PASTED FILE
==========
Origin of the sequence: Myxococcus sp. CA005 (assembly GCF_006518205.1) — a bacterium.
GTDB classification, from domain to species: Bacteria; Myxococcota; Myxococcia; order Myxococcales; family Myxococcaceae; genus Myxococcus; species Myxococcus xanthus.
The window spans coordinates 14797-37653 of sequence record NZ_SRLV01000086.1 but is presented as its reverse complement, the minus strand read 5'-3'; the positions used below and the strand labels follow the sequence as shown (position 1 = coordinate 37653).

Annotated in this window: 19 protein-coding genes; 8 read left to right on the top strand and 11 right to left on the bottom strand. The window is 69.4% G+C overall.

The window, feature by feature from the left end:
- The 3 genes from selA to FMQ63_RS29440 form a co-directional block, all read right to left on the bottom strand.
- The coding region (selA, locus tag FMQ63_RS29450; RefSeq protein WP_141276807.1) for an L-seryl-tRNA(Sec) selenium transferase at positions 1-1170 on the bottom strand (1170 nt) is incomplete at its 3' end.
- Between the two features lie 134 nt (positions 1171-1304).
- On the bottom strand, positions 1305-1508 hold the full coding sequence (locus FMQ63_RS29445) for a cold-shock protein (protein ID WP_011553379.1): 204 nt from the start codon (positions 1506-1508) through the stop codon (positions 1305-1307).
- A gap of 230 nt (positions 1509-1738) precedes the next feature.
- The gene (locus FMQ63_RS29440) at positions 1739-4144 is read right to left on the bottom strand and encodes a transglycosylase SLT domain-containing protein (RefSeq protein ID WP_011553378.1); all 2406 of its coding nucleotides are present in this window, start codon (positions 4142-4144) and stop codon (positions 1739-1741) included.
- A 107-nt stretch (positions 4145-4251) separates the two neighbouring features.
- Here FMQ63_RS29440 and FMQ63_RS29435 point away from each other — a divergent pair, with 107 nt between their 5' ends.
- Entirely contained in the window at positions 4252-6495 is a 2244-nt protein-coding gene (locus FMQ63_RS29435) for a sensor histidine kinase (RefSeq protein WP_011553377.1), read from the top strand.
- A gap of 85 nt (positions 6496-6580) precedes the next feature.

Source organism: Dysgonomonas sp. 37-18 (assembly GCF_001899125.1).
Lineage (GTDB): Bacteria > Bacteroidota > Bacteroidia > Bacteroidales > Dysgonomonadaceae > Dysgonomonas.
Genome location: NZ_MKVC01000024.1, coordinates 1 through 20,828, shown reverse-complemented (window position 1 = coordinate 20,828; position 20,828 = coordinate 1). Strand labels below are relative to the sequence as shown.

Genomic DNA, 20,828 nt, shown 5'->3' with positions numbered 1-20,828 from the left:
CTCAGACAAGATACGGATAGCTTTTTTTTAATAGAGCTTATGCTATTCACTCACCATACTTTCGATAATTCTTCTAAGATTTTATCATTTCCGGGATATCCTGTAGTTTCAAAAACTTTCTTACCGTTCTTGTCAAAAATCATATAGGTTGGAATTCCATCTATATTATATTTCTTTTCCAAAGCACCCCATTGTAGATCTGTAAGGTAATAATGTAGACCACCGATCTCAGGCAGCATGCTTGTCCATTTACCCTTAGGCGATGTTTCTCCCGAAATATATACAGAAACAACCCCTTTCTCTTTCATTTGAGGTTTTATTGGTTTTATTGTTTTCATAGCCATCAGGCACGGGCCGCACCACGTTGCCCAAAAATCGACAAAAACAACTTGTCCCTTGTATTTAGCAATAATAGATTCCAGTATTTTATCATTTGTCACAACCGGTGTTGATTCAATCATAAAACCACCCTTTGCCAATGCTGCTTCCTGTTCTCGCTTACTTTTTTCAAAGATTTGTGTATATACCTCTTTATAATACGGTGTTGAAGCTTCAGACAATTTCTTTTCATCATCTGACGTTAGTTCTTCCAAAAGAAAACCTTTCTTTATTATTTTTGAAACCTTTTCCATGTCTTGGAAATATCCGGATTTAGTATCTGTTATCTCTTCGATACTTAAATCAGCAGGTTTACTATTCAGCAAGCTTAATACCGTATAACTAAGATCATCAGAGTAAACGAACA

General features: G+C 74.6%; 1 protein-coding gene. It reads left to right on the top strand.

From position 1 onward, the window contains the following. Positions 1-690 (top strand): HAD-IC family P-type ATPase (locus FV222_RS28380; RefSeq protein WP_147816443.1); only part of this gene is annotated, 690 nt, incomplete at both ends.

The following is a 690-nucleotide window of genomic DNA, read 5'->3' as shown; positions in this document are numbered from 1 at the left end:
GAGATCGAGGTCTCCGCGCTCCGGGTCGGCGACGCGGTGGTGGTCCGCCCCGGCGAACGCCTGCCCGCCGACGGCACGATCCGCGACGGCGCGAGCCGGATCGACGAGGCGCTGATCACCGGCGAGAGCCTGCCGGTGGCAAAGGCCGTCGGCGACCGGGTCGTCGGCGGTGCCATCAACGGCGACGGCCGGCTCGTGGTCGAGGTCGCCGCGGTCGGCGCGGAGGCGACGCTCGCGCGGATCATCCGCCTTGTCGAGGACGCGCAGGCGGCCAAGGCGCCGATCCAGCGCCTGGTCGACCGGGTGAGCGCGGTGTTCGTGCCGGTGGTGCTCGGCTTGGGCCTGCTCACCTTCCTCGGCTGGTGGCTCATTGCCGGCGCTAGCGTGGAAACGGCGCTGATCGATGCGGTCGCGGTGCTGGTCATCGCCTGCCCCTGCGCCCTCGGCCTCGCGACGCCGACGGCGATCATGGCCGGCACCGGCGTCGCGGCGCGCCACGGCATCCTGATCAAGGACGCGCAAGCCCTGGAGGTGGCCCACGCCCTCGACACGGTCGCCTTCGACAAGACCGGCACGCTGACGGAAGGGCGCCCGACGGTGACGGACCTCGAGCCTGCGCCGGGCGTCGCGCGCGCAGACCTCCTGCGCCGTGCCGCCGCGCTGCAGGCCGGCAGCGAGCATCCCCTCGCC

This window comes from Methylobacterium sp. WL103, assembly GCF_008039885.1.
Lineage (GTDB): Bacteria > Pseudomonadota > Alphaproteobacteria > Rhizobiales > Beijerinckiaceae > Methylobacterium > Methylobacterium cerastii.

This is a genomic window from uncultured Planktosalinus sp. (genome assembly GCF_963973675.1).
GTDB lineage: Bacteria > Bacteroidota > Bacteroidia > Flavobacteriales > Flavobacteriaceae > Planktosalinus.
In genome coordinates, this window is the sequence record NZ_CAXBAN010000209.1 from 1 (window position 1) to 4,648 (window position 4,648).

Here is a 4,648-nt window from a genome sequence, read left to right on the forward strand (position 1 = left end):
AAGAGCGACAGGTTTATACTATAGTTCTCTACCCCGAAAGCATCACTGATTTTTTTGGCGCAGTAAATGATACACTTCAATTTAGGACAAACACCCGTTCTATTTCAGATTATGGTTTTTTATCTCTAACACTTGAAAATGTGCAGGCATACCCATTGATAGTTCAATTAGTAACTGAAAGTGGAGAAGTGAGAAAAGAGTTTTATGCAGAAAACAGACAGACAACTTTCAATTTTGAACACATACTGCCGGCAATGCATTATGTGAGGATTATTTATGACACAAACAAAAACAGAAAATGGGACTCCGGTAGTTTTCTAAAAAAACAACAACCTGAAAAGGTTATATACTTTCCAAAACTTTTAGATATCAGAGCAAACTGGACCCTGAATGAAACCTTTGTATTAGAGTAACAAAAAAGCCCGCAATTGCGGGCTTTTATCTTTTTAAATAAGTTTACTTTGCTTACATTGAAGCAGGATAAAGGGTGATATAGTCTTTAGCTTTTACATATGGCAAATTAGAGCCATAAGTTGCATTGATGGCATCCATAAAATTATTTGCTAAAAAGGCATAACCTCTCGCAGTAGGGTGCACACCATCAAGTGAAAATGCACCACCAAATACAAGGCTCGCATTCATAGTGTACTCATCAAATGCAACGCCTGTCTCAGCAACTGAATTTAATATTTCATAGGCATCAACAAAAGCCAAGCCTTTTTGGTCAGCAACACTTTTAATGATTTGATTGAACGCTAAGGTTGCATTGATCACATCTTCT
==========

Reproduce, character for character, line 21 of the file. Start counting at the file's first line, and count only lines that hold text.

General features: G+C 74.6%; 1 protein-coding gene. It reads left to right on the top strand.